Oracle CEO Marc Benioff?
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I do love a good takeover rumour - they can liven up the quietest of news days in February. This week's little gem is about the future/fate of

The admirable - and impeccably well-connected - Tom Foremski over at Silicon Valley Watcher has some juicy scuttlebutt about apparent negotiations between Oracle and the SaaS firm over an acquisition priced at around $75 a share.

Foremski's rationale is that such a move would provide Oracle with "a strong brand in online apps and a strong transition road map to cloud computing and a software as a service business model". It would also, he reckons, give CEO Marc Benioff a new interest and a role as Larry Ellison's heir apparent.

Culturally, the notion of an Oracle/ tie up is fairly credible. Many of the senior management have Oracle backgrounds, including Benioff himself of course. I've often said that 2008 reminds me a great deal of Oracle circa early 1990s - just without the dodgy book-keeping.

That said, there might be a few problems in the way. First up seems to me to be Oracle's stance on 'cloud computing'. Ellison was very dismissive of the sector in Oracle's last quarterly conference call. Talking about SAP's pitch into the space with Busines ByDesign, Ellison said:

“We’ve elected not to go into the small business market because we don’t see any synergy with our existing business, which sells to medium and large scale businesses. Our existing customers tend to be large companies or medium/large companies. If we were to go and sell it to small business, it’s a new set of customers requiring a new sales force requiring a new product. There is just no leverage, no synergy. It’s a business that we don’t think is right for Oracle."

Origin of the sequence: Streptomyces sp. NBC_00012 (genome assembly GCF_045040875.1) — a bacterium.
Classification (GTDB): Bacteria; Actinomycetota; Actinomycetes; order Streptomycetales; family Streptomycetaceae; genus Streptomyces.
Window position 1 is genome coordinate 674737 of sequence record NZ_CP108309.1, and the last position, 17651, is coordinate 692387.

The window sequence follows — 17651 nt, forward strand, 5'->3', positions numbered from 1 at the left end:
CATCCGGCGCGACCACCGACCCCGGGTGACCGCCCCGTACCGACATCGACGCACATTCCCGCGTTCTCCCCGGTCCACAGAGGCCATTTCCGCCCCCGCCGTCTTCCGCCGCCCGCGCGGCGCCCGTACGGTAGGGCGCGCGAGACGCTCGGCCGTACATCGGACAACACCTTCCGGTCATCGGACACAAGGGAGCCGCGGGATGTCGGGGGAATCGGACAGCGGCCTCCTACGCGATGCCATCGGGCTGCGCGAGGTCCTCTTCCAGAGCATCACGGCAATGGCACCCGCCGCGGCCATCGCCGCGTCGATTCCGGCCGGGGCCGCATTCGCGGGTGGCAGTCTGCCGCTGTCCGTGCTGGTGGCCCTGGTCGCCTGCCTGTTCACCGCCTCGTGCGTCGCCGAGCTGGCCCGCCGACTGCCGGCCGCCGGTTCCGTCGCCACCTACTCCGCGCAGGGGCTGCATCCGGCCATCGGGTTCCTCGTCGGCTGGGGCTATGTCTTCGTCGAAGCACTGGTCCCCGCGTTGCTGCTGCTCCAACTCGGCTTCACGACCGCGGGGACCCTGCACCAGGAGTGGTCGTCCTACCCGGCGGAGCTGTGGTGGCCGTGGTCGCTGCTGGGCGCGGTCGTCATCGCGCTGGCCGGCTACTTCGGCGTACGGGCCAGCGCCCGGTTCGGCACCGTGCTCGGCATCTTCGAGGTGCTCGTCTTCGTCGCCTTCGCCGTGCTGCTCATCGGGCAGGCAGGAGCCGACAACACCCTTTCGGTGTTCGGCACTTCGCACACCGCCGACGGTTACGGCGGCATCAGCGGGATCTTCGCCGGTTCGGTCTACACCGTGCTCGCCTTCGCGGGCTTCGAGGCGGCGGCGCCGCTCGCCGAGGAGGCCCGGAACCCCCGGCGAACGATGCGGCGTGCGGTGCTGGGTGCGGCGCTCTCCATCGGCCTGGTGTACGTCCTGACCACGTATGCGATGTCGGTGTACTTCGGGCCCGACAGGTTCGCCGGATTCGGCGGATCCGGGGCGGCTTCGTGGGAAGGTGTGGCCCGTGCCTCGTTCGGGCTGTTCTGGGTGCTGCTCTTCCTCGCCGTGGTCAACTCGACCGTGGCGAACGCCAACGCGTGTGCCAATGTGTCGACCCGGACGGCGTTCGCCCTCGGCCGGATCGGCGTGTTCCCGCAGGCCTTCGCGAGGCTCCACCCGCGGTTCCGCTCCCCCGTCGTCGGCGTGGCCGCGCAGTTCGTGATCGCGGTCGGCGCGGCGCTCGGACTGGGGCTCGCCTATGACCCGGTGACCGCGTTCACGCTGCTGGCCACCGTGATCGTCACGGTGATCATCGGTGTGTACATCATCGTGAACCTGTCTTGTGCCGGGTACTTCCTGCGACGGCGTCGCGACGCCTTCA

Clearly we need to balance these comments out with (a) his essential desire just to take a few more pot shots at the Germans and (b) his personal interest in the SaaS space. After all, Ellison provided seed funding for in the first place and is of course a majority shareholder in its rival NetSuite. SaaS may not officially be of much interest to Oracle, but it has certainly caught Ellison's eye (and wallet).

The fact that SAP and Microsoft are making mid-market SaaS plays - albeit both in their own limited and overly-cautious ways - might mean Ellison is thinking it's time for a pre-emptive strike. An Oracle-backed might just be a big enough stick to batter SAP back up to the enterprise. And just in case SAP does manage to break into the mid-range market, being behind the Oracle frontline might look like a good place for to be.

(On a wider scale, you'd also have to also wonder what the future would be for NetSuite - or at least for Ellison's continued investment in NetSuite.)

The other idea about a Benioff-succession to Ellison's chair just doesn't stand up to scrutiny, much as the notion appeals to me. There have been many Oracle heir apparents before, none of whom have stayed the course - yes, that's you we're looking at Gary Bloom! (There's also the question of Oracle co-president Charles Phillips and what his reaction might be to buying in a Larry-succesor!)

But most importantly, I just can't see any sign to indicate that Larry's going anywhere anytime soon. A couple of years ago he was talking about having another ten years in the job so any presumed heir apparent might well have a long time to wait.

Still, as Oracle's SaaS division? Certainly not impossible, but bear in mind that last year there was a huge amount of speculation that Google would be buying up, speculation that initially at least benefited the stock price, but ultimately resulted simply in a technology tie-up between the firms.'s quarterly results are due out at the end of this month which means the firm is going to be particularly tight-lipped about making any comments on this rumour until then. But Benioff and Co. can start rehearsing their remarks on this one now as it will clearly be top of analysts things to ask about on the 27th.


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